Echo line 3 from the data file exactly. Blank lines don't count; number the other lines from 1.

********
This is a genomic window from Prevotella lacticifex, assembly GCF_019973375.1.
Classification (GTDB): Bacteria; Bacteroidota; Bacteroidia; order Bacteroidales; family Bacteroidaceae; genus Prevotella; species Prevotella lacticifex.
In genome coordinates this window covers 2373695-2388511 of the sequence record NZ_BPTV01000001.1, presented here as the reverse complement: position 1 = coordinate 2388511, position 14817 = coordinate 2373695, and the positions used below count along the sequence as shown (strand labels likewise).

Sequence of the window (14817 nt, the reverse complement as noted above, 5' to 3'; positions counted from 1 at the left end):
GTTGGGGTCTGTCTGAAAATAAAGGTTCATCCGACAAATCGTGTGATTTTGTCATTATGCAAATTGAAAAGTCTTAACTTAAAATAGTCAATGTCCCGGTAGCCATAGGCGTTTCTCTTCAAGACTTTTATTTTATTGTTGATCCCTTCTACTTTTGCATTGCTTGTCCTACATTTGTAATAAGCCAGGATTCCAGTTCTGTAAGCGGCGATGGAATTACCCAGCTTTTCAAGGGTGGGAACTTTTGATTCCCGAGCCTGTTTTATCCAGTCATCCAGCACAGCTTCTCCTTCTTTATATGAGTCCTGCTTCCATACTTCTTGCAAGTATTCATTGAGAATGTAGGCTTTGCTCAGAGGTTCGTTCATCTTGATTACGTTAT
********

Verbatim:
In genome coordinates this window covers 2373695-2388511 of the sequence record NZ_BPTV01000001.1, presented here as the reverse complement: position 1 = coordinate 2388511, position 14817 = coordinate 2373695, and the positions used below count along the sequence as shown (strand labels likewise).